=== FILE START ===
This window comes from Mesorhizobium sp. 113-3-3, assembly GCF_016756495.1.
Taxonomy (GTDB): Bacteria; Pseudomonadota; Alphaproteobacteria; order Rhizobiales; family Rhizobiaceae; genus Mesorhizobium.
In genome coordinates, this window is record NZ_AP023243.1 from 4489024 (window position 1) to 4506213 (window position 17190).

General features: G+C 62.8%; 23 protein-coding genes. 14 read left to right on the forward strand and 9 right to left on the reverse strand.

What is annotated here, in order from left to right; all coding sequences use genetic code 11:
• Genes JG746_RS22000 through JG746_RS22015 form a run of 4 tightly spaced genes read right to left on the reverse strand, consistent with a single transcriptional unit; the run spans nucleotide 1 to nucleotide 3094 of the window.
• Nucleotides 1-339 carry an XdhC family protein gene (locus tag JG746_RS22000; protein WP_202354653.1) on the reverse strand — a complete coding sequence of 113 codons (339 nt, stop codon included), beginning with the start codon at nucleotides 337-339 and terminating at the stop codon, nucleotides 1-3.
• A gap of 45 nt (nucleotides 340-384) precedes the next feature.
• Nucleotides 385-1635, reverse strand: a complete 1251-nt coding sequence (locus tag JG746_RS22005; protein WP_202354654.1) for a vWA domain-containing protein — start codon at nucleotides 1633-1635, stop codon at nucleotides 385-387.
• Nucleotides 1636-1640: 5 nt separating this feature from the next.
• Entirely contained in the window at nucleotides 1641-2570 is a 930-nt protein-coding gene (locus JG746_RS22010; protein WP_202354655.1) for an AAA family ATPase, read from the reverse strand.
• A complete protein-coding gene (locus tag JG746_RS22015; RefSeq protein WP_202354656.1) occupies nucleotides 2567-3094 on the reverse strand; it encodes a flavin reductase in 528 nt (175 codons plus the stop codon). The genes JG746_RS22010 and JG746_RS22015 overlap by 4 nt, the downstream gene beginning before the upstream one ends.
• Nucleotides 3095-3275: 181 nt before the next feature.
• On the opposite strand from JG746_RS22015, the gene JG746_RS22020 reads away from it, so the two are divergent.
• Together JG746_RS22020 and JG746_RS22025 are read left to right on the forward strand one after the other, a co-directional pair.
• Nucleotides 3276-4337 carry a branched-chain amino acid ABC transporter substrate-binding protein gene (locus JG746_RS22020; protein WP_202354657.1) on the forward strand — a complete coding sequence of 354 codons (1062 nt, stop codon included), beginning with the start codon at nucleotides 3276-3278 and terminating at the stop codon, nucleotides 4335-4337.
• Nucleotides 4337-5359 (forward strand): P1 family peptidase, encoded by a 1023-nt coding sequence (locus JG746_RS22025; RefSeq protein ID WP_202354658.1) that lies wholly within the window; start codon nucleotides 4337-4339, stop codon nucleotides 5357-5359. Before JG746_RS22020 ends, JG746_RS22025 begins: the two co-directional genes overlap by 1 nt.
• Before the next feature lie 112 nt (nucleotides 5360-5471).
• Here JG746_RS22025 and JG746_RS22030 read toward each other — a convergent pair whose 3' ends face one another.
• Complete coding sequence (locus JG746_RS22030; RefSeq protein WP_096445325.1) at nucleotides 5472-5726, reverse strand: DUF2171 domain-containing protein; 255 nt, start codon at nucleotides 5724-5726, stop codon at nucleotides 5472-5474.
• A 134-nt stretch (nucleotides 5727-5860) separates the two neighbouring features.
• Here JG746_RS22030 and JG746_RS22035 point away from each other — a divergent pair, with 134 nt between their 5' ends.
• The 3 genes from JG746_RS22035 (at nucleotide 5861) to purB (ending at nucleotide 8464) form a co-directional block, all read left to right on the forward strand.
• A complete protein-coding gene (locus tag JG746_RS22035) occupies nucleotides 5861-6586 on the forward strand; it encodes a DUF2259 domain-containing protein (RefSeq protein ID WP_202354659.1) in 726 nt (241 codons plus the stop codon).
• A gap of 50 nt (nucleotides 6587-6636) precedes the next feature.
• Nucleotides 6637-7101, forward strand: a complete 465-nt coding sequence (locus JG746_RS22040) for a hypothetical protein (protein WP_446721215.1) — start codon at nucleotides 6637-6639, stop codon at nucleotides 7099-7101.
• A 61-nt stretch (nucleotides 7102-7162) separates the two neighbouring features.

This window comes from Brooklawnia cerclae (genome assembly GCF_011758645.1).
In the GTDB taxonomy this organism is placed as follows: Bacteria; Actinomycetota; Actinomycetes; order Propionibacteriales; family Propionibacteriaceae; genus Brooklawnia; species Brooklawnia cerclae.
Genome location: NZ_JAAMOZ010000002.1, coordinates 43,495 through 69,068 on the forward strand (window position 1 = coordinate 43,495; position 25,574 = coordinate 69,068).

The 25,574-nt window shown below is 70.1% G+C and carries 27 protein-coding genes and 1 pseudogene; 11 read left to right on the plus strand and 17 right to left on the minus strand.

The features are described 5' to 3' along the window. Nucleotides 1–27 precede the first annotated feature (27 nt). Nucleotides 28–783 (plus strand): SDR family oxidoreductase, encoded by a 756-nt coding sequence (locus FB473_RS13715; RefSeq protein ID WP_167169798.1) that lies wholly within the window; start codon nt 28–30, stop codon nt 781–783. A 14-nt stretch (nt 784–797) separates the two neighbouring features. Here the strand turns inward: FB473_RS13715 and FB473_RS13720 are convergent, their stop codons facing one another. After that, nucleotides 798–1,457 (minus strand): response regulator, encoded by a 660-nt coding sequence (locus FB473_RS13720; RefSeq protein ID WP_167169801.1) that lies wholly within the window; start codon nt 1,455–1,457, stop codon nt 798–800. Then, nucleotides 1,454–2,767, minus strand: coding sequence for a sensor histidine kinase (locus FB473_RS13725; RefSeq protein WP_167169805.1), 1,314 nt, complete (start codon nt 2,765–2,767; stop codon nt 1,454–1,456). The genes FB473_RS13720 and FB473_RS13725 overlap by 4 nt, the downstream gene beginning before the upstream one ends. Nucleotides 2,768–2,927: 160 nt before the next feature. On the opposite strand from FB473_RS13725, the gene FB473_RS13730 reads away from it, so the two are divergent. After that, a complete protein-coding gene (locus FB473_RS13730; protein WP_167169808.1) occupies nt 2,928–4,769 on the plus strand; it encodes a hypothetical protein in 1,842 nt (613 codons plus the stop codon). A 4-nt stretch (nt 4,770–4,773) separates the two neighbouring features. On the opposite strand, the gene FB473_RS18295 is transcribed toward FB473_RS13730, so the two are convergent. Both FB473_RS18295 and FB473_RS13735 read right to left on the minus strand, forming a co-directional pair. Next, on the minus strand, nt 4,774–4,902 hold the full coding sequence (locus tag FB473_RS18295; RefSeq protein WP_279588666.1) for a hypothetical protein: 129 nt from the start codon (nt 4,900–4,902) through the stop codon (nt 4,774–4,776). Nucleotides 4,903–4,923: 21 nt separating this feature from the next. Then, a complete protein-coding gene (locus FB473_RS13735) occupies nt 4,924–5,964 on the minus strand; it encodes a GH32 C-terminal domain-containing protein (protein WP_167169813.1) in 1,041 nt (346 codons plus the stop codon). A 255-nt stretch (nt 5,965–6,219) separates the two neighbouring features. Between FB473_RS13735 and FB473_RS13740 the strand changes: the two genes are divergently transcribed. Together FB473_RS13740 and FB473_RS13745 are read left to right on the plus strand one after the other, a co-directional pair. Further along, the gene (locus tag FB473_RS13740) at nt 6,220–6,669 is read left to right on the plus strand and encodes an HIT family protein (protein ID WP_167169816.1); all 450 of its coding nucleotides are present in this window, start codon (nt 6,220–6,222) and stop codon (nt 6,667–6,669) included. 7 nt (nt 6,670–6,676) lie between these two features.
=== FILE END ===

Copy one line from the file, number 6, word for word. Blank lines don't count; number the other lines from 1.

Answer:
• Genes JG746_RS22000 through JG746_RS22015 form a run of 4 tightly spaced genes read right to left on the reverse strand, consistent with a single transcriptional unit; the run spans nucleotide 1 to nucleotide 3094 of the window.